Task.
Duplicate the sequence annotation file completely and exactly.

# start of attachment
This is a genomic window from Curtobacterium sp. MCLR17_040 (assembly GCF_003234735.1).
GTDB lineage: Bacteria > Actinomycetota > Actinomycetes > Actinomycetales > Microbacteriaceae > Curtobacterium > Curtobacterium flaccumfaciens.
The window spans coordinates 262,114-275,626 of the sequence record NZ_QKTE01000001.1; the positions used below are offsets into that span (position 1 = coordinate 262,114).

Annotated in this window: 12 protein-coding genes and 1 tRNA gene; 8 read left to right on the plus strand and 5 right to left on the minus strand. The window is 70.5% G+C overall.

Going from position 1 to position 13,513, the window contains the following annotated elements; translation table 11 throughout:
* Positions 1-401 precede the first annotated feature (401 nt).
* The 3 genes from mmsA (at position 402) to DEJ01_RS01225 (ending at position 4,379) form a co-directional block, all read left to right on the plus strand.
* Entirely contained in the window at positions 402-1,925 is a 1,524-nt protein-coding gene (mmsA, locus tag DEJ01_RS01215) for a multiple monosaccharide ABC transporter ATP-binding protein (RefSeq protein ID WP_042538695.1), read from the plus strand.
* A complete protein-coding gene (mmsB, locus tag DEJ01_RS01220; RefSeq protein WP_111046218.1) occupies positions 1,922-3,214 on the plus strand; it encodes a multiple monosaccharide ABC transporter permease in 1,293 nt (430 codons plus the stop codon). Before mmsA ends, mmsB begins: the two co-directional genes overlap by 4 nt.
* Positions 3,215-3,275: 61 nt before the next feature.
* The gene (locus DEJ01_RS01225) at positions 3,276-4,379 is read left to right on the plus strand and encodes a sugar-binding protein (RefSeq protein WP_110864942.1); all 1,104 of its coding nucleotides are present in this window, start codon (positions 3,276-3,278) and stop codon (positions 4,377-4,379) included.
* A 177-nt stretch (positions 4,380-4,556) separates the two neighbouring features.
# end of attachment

This is a genomic window from Curtobacterium sp. MCLR17_040 (assembly GCF_003234735.1).
GTDB lineage: Bacteria > Actinomycetota > Actinomycetes > Actinomycetales > Microbacteriaceae > Curtobacterium > Curtobacterium flaccumfaciens.
The window spans coordinates 262,114-275,626 of the sequence record NZ_QKTE01000001.1; the positions used below are offsets into that span (position 1 = coordinate 262,114).

Annotated in this window: 12 protein-coding genes and 1 tRNA gene; 8 read left to right on the plus strand and 5 right to left on the minus strand. The window is 70.5% G+C overall.

Going from position 1 to position 13,513, the window contains the following annotated elements; translation table 11 throughout:
* Positions 1-401 precede the first annotated feature (401 nt).
* The 3 genes from mmsA (at position 402) to DEJ01_RS01225 (ending at position 4,379) form a co-directional block, all read left to right on the plus strand.
* Entirely contained in the window at positions 402-1,925 is a 1,524-nt protein-coding gene (mmsA, locus tag DEJ01_RS01215) for a multiple monosaccharide ABC transporter ATP-binding protein (RefSeq protein ID WP_042538695.1), read from the plus strand.
* A complete protein-coding gene (mmsB, locus tag DEJ01_RS01220; RefSeq protein WP_111046218.1) occupies positions 1,922-3,214 on the plus strand; it encodes a multiple monosaccharide ABC transporter permease in 1,293 nt (430 codons plus the stop codon). Before mmsA ends, mmsB begins: the two co-directional genes overlap by 4 nt.
* Positions 3,215-3,275: 61 nt before the next feature.
* The gene (locus DEJ01_RS01225) at positions 3,276-4,379 is read left to right on the plus strand and encodes a sugar-binding protein (RefSeq protein WP_110864942.1); all 1,104 of its coding nucleotides are present in this window, start codon (positions 3,276-3,278) and stop codon (positions 4,377-4,379) included.
* A 177-nt stretch (positions 4,380-4,556) separates the two neighbouring features.